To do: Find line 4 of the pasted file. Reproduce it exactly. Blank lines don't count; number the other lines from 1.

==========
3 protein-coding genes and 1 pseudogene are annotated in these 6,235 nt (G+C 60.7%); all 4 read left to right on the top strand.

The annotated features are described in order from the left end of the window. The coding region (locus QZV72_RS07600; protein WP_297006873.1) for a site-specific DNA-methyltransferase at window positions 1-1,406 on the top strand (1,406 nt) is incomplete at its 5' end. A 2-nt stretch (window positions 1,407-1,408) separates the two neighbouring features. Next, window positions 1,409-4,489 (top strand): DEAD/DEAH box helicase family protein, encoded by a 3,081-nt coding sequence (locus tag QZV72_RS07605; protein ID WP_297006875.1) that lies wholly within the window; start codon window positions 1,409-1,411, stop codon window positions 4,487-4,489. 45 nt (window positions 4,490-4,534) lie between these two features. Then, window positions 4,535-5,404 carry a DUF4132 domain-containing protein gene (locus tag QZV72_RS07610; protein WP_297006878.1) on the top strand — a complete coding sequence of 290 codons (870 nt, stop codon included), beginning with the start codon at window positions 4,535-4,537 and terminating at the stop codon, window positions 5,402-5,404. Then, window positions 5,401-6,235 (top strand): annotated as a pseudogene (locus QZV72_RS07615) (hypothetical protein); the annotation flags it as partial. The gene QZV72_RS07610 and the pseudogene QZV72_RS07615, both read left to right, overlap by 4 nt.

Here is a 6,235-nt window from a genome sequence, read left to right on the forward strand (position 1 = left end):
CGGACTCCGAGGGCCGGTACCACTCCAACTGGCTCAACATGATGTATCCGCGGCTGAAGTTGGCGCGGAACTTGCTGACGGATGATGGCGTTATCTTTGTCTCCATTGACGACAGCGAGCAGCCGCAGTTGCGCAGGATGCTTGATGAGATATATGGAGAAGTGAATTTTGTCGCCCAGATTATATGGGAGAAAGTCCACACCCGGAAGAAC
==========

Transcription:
CGGACTCCGAGGGCCGGTACCACTCCAACTGGCTCAACATGATGTATCCGCGGCTGAAGTTGGCGCGGAACTTGCTGACGGATGATGGCGTTATCTTTGTCTCCATTGACGACAGCGAGCAGCCGCAGTTGCGCAGGATGCTTGATGAGATATATGGAGAAGTGAATTTTGTCGCCCAGATTATATGGGAGAAAGTCCACACCCGGAAGAAC